Today, the Federal Trade Commission (“FTC”) published revised thresholds for the Hart-Scott-Rodino (“HSR”) Act, which will take effect on March 4, 2021. Earlier, the FTC also announced new thresholds for Section 8 of the Clayton Act, which governs interlocking directorates. Each of these thresholds is lower for 2021, than for 2020. This is only the second time the HSR Act thresholds, which—like the Section 8 thresholds—are indexed to gross national product, have fallen since annual adjustments began in 2005. In contrast, the maximum daily civil penalty for violations of the HSR Act, which is tied to inflation, has increased.
Continue Reading FTC Announces New Lower HSR Filing and Interlocking Directorate Thresholds, Higher Civil Penalties

Just over a year after launching the Procurement Collusion Strike Force (“PCSF”), the U.S. Department of Justice’s Antitrust Division (“DOJ”) announced new measures to further its pursuit of antitrust and related crimes in government procurement, grant, and program funding.  These changes expand the PCSF’s enforcement capacity and signal DOJ’s enduring—and intensifying—commitment to the PCSF’s mission.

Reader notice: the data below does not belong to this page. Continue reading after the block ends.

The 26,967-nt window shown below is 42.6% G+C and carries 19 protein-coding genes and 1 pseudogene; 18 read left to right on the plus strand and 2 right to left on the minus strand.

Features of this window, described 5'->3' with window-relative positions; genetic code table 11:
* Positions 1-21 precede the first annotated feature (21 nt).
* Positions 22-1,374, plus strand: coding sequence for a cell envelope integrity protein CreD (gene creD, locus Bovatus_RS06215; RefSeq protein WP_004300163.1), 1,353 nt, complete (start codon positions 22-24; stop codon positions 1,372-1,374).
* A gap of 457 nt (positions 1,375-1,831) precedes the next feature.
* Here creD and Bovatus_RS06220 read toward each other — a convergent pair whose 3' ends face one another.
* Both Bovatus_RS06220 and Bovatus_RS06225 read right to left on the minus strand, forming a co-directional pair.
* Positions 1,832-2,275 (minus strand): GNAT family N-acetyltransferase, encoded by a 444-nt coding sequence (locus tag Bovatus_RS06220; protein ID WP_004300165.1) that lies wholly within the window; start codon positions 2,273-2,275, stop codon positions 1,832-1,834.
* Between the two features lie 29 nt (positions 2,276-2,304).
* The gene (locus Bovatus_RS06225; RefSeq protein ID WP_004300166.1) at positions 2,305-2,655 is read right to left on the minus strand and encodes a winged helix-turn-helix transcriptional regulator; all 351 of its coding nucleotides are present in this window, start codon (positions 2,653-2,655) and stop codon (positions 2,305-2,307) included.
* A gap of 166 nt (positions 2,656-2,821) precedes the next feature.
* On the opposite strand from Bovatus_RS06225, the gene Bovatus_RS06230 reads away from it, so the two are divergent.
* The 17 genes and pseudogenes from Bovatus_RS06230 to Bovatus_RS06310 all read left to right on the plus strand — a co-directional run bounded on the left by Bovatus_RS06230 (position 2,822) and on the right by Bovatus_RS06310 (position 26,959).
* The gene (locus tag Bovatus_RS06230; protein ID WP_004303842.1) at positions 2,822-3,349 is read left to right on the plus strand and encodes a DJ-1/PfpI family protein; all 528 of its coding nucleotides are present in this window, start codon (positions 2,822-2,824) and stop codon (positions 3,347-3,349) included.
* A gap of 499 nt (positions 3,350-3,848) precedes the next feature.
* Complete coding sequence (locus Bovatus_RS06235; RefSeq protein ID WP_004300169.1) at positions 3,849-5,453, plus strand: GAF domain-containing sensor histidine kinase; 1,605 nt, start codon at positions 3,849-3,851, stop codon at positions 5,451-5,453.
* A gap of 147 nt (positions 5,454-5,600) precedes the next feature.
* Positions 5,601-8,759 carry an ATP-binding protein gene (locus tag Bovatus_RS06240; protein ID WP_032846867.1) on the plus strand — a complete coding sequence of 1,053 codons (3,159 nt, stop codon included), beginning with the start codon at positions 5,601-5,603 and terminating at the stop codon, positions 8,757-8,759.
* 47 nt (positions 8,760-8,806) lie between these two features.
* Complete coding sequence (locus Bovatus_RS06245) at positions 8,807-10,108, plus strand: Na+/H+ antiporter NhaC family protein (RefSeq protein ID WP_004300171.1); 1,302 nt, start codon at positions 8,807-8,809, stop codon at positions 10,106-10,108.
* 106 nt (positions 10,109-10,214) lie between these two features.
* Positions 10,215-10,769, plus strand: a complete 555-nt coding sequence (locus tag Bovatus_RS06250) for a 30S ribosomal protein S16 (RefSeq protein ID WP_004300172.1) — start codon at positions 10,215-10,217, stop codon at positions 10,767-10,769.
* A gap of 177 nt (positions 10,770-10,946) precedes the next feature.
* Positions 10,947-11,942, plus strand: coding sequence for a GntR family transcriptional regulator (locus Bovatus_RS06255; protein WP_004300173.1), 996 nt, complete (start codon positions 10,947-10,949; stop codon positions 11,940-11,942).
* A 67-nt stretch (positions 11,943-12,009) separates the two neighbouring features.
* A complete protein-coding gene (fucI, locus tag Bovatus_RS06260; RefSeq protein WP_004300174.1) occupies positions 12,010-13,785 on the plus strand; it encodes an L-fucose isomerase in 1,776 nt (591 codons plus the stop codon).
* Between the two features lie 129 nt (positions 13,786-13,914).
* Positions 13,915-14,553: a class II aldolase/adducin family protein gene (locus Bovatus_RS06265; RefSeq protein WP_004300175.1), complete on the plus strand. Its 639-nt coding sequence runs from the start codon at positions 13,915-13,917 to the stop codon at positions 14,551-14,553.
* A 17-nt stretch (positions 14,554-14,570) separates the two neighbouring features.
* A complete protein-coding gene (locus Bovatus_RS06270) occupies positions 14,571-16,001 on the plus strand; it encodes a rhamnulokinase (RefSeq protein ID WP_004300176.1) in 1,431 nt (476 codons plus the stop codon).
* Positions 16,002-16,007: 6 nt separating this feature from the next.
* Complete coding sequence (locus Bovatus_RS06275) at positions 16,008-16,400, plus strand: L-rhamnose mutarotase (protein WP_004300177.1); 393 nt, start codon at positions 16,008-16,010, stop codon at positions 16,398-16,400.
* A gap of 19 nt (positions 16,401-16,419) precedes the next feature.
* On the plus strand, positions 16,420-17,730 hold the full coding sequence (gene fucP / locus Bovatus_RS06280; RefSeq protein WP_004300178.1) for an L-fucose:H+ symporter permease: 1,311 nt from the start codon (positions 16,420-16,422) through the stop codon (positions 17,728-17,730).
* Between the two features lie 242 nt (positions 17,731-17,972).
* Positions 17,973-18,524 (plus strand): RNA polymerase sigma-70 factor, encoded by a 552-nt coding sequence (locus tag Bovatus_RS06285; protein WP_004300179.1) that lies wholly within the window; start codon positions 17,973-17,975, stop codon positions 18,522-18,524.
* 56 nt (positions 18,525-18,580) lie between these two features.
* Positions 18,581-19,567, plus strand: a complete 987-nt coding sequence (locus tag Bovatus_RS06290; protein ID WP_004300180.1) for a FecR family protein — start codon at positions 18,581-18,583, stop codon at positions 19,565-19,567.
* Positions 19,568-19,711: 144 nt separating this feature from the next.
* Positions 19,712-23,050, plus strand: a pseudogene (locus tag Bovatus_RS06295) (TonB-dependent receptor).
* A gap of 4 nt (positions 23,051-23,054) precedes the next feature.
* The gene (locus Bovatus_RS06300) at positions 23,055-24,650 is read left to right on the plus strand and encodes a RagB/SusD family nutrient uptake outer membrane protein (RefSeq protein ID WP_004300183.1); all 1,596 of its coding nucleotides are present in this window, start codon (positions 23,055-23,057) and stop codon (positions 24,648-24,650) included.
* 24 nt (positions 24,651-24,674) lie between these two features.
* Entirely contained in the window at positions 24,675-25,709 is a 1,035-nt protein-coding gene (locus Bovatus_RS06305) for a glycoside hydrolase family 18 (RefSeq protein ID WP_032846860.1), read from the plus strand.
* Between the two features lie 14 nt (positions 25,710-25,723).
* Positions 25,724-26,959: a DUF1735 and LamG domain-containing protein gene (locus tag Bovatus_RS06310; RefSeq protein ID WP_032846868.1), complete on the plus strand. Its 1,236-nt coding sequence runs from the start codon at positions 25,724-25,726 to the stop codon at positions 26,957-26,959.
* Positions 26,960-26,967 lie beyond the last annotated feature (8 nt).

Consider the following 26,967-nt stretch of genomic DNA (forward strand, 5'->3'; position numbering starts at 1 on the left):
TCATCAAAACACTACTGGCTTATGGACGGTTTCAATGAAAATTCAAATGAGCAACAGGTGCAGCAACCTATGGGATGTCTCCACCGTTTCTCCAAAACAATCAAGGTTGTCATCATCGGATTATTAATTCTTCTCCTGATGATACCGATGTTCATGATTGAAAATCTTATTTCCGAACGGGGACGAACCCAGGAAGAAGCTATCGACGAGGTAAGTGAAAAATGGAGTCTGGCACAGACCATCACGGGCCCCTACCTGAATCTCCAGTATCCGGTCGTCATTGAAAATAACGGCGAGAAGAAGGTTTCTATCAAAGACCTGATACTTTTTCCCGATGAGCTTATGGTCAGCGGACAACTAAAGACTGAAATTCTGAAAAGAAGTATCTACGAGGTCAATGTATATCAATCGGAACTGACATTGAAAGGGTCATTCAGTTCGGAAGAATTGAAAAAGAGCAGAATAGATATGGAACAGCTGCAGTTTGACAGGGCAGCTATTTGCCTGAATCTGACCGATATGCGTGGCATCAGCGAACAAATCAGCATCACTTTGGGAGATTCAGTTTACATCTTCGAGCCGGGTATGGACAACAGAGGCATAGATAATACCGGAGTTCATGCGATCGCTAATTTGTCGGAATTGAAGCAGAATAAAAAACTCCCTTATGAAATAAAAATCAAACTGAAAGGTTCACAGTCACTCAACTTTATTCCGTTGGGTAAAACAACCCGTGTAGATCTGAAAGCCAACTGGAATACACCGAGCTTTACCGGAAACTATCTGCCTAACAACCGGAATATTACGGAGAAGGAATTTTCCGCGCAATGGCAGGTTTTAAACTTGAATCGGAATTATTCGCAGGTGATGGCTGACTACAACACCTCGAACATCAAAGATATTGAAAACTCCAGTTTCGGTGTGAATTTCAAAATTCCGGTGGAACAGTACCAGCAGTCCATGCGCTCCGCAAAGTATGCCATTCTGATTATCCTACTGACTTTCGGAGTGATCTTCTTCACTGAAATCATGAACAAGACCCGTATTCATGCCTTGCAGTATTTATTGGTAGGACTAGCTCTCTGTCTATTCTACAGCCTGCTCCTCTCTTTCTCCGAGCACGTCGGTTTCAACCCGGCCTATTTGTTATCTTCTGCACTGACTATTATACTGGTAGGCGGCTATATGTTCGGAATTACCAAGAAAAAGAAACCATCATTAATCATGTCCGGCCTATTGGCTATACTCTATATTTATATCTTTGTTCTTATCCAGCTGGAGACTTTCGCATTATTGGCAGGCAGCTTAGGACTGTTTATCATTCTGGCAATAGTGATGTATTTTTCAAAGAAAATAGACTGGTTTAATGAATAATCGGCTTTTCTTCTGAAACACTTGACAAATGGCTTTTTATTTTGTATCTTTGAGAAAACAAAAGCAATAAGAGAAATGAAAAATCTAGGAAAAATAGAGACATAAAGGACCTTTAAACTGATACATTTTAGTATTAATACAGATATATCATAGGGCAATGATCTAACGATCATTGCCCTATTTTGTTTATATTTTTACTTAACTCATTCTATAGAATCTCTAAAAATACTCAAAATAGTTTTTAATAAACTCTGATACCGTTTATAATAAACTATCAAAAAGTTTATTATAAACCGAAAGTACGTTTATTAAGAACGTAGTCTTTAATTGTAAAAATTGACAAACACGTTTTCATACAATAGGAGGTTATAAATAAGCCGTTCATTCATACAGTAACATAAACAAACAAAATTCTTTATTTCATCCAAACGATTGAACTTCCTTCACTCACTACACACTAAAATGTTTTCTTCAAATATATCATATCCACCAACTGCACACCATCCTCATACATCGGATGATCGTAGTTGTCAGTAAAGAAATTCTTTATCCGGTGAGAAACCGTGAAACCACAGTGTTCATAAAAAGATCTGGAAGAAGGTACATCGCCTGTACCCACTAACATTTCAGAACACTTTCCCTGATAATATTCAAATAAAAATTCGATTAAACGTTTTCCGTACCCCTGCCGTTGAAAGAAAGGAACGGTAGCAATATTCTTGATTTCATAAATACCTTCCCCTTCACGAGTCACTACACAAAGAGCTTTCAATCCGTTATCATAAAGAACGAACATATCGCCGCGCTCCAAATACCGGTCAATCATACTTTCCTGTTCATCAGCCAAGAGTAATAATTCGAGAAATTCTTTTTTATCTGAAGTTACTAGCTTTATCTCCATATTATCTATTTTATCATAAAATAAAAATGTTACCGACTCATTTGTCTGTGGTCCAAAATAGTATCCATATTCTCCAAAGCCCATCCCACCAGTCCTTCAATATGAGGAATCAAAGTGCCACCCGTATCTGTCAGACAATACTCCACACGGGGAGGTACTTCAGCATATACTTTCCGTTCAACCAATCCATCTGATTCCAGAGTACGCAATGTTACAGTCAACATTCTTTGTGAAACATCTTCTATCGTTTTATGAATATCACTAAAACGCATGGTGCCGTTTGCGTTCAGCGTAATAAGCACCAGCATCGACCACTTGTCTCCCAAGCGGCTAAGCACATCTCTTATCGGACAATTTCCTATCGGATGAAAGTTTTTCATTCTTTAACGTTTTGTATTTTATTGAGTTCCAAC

The PCSF has added 11 new national partners: the Department of Homeland Security Office of the Inspector General, the Air Force Office of Special Investigations, and nine new U.S. Attorneys.  As a result, the growing PCSF coalition now includes 29 agencies and offices, including U.S. Attorneys in 22 federal judicial districts; the Federal Bureau of Investigation; and Offices of Inspectors General at six federal agencies.  The PCSF also named the Antitrust Division’s Daniel Glad as the Strike Force’s first permanent director, solidifying the PCSF’s institutional role at DOJ.  Glad previously served as an Assistant Chief at the Antitrust Division’s Chicago Office.
Continue Reading Expansion of the Procurement Collusion Strike Force

On December 10th, the Antitrust Division of the U.S. Department of Justice announced its first criminal indictment targeting an alleged conspiracy to reduce employee wages. The DOJ charged the former owner of a therapist staffing company with conspiring to reduce pay rates for healthcare worker contractors, but did not charge the company itself. Specifically, the indictment alleges that, for a six-month period in 2017, the defendant and his co-conspirators exchanged non-public information on rates paid to healthcare workers; discussed and agreed to decrease rates paid to healthcare workers; implemented rate decreases in accordance with their agreement; and paid healthcare workers at collusive and noncompetitive rates. The indictment alleges that the defendant’s behavior constitutes a per se violation of the antitrust laws and seeks penalties including fines and potential imprisonment. The indictment also includes an obstruction of justice charge, stemming from allegedly false or misleading information the defendant provided the Federal Trade Commission during the agency’s investigation of the same subject matter.
Continue Reading Antitrust Division Brings First Criminal Wage-Fixing Charge